It appears Pharaoh was delighted when he heard Yosef’s brothers had come to Egypt. As a matter of fact, this warm welcome reveals an important detail about Yosef’s time in Egypt. Apparently, the entire time he had been in Egypt, he never told anyone what his brothers did to him. At least Pharaoh had never heard of Yosef’s brothers abducting and selling him. Had he known of those villainous deeds, he probably would not have extended such a warm welcome. Yosef loved his brothers and family so much, he could not bear the thought of defaming them so he kept the entire episode to himself. The only thing he ever said about his past was a vague explanation of being kidnapped from the land of the Hebrews (B’resheet/Genesis 40:15). Yosef never told the Egyptians about the incident because it was none of their business. By maintain-ing discretion, he was protecting the name and reputation of Yehovah in Egypt. If he had told his sad story to everyone, I believe the Egyptians would have wanted nothing to do with Yosef’s God or his religion. As we will learn later, many Egyptians chose to leave Egypt with the Hebrews because of the Mighty One of Israel!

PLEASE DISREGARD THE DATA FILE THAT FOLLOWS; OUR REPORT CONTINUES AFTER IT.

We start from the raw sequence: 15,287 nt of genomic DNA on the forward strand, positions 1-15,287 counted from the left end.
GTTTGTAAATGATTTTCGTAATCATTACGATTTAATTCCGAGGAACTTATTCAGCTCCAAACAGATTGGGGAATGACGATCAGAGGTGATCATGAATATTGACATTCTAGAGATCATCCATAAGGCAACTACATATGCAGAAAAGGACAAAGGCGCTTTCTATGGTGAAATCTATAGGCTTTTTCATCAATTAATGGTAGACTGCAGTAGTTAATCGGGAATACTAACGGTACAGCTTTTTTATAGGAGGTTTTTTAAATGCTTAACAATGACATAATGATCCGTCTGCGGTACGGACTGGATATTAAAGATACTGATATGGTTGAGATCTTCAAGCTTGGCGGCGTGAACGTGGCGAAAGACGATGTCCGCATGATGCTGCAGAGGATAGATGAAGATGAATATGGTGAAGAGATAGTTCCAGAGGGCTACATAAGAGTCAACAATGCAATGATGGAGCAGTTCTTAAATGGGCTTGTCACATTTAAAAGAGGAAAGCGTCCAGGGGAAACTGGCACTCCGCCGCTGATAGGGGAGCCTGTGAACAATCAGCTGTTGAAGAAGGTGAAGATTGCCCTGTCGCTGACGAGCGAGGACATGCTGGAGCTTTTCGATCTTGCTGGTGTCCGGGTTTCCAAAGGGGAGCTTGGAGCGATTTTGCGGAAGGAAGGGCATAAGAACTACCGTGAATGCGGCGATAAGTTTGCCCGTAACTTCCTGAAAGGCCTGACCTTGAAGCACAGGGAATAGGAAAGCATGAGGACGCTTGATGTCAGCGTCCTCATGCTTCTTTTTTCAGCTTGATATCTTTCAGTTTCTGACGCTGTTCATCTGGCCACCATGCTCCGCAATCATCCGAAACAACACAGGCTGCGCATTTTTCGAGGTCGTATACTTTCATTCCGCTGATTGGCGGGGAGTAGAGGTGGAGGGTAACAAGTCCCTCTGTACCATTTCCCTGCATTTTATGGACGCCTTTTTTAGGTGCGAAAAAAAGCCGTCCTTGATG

As the brothers are preparing to leave, verses 21-24, Yosef gave them provisions for their journey. In addition, he gave each one of them a set of new clothes but to Binyamin he gave 7 ½ pounds of silver and five sets of new clothes. (There are those numbers again; seven for spiritual perfection and five for grace!!!) Then to his father, he sent 20 donkeys with various provisions. Twenty is the number of . . .

• maturity
• completion
• attainment
• redemption
• expectancy.